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Article: Modelling programming performance: Beyond the influence of learner characteristics

TitleModelling programming performance: Beyond the influence of learner characteristics
Authors
KeywordsImproving classroom teaching
Pedagogical issues
Programming and programming languages
Secondary education
Teaching/learning strategies
Issue Date2011
PublisherPergamon. The Journal's web site is located at http://www.elsevier.com/locate/compedu
Citation
Computers And Education, 2011, v. 57 n. 1, p. 1202-1213 How to Cite?
AbstractIn the 21st century, the ubiquitous nature of technology today is evident and to a large extent, most of us benefit from the modern convenience brought about by technology. Yet to be technology literate, it is argued that learning to program still plays an important role. One area of research in programming concerns the identification of predictors of programming success. Previous studies have identified a number of predictors. This study examined the effect of a combination of predictors (gender, learning styles, mental models, prior composite academic ability, and medium of instruction) on programming performance. Data were collected anonymously through a website from 131 secondary school students in Hong Kong who opted for computer programming in the Computer and Information Technology curriculum. Partial Least Squares (PLS) modelling was used to test a hypothesized theoretical structural model. All of the five aforementioned variables were either direct or indirect predictors of programming performance and the antecedents accounted for 43.6% of the variance in programming performance. While this study shows the influence of learner characteristics such as gender, learning styles, and mental models on programming performance, it highlights the effect that prior composite academic ability and medium of instruction exert on learning outcomes, which is uncommon among studies of similar purpose. These findings have significant implications for policy makers and educators alike. © 2011 Elsevier Ltd. All rights reserved.
Persistent Identifierhttp://hdl.handle.net/10722/137585
ISSN
2015 Impact Factor: 2.881
2015 SCImago Journal Rankings: 3.143
ISI Accession Number ID
References

 

DC FieldValueLanguage
dc.contributor.authorLau, WWFen_HK
dc.contributor.authorYuen, AHKen_HK
dc.date.accessioned2011-08-26T14:28:15Z-
dc.date.available2011-08-26T14:28:15Z-
dc.date.issued2011en_HK
dc.identifier.citationComputers And Education, 2011, v. 57 n. 1, p. 1202-1213en_HK
dc.identifier.issn0360-1315en_HK
dc.identifier.urihttp://hdl.handle.net/10722/137585-
dc.description.abstractIn the 21st century, the ubiquitous nature of technology today is evident and to a large extent, most of us benefit from the modern convenience brought about by technology. Yet to be technology literate, it is argued that learning to program still plays an important role. One area of research in programming concerns the identification of predictors of programming success. Previous studies have identified a number of predictors. This study examined the effect of a combination of predictors (gender, learning styles, mental models, prior composite academic ability, and medium of instruction) on programming performance. Data were collected anonymously through a website from 131 secondary school students in Hong Kong who opted for computer programming in the Computer and Information Technology curriculum. Partial Least Squares (PLS) modelling was used to test a hypothesized theoretical structural model. All of the five aforementioned variables were either direct or indirect predictors of programming performance and the antecedents accounted for 43.6% of the variance in programming performance. While this study shows the influence of learner characteristics such as gender, learning styles, and mental models on programming performance, it highlights the effect that prior composite academic ability and medium of instruction exert on learning outcomes, which is uncommon among studies of similar purpose. These findings have significant implications for policy makers and educators alike. © 2011 Elsevier Ltd. All rights reserved.en_HK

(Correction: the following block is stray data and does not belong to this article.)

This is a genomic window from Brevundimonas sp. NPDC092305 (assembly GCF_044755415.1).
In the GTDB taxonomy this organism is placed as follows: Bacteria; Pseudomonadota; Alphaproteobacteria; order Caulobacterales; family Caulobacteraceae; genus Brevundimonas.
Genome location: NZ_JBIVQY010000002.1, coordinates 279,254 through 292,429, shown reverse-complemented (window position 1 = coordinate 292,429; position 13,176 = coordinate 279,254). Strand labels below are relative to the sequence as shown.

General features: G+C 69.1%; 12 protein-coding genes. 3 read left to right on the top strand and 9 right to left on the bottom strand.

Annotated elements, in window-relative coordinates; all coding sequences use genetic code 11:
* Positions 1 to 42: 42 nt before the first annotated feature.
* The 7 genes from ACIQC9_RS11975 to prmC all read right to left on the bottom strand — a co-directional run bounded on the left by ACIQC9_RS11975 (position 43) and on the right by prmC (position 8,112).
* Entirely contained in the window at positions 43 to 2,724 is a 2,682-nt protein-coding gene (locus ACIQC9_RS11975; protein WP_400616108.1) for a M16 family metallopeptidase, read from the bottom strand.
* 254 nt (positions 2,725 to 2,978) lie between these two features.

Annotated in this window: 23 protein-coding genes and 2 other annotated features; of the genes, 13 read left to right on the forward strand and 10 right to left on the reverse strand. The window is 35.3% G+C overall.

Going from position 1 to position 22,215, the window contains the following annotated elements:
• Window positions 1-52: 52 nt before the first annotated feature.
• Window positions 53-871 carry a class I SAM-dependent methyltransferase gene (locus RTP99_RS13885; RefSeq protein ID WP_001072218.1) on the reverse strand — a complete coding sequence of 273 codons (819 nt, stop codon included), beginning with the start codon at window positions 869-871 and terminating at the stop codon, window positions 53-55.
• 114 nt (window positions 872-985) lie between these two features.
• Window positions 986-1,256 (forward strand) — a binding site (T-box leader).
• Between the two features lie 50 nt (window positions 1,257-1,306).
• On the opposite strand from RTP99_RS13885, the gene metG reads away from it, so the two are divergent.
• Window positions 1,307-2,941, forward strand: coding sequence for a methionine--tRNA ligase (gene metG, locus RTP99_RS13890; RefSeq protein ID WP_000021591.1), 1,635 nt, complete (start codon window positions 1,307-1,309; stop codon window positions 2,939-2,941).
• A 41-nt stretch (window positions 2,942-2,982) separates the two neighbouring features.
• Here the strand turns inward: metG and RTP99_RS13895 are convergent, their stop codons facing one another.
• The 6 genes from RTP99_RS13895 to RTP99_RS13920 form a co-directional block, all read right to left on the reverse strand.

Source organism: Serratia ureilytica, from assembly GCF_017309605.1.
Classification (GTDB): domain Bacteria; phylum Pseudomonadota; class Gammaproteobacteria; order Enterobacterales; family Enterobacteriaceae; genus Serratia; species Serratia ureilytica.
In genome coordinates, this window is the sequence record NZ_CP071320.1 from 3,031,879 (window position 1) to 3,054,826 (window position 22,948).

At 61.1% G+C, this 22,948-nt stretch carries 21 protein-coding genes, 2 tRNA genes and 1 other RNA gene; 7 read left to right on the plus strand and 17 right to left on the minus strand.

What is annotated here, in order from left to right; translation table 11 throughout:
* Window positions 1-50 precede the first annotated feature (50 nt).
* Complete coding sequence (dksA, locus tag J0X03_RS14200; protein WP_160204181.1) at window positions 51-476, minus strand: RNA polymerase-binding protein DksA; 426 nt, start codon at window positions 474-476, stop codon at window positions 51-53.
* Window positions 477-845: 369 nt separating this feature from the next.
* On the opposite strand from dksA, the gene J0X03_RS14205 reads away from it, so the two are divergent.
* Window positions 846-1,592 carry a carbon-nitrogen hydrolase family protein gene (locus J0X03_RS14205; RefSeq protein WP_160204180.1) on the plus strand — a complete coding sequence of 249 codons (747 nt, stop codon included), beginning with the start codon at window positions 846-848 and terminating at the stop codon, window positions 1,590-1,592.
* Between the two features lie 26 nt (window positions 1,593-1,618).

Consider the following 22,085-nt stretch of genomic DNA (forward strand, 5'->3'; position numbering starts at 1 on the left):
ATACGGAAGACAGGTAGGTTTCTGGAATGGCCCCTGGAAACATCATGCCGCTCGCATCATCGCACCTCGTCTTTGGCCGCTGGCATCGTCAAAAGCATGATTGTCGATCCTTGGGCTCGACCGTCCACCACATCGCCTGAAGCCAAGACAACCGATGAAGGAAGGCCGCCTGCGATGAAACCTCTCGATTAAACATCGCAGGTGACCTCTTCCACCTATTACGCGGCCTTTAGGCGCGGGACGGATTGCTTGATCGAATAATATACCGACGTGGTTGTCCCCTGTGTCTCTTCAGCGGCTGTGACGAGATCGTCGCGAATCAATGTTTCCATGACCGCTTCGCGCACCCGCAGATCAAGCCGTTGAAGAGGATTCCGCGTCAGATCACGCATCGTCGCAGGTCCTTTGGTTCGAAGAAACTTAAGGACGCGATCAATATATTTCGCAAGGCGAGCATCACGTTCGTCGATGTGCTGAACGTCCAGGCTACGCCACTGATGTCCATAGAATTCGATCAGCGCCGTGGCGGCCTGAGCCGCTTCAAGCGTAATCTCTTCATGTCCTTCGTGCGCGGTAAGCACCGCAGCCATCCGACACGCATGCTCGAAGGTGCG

dc.languageengen_US
dc.publisherPergamon. The Journal's web site is located at http://www.elsevier.com/locate/compeduen_HK
dc.relation.ispartofComputers and Educationen_HK
dc.subjectImproving classroom teachingen_HK
dc.subjectPedagogical issuesen_HK
dc.subjectProgramming and programming languagesen_HK
dc.subjectSecondary educationen_HK
dc.subjectTeaching/learning strategiesen_HK
dc.titleModelling programming performance: Beyond the influence of learner characteristicsen_HK
dc.typeArticleen_HK
dc.identifier.openurlhttp://library.hku.hk:4550/resserv?sid=HKU:IR&issn=0360-1315&volume=57&issue=1&spage=1202&epage=1213&date=2011&atitle=Modelling+programming+performance:+beyond+the+influence+of+learner+characteristicsen_US
dc.identifier.emailLau, WWF: wwflau@hku.hken_HK
dc.identifier.emailYuen, AHK: hkyuen@hku.hken_HK
dc.identifier.authorityLau, WWF=rp01723en_HK
dc.identifier.authorityYuen, AHK=rp00983en_HK
dc.description.naturelink_to_subscribed_fulltext-
dc.identifier.doi10.1016/j.compedu.2011.01.002en_HK
dc.identifier.scopuseid_2-s2.0-79251623914en_HK
dc.identifier.hkuros189898en_US
dc.relation.referenceshttp://www.scopus.com/mlt/select.url?eid=2-s2.0-79251623914&selection=ref&src=s&origin=recordpageen_HK
dc.identifier.volume57en_HK
dc.identifier.issue1en_HK
dc.identifier.spage1202en_HK
dc.identifier.epage1213en_HK
dc.identifier.isiWOS:000289396000012-
dc.publisher.placeUnited Kingdomen_HK
dc.identifier.scopusauthoridLau, WWF=26648932200en_HK
dc.identifier.scopusauthoridYuen, AHK=8983762600en_HK
dc.identifier.citeulike8611586-

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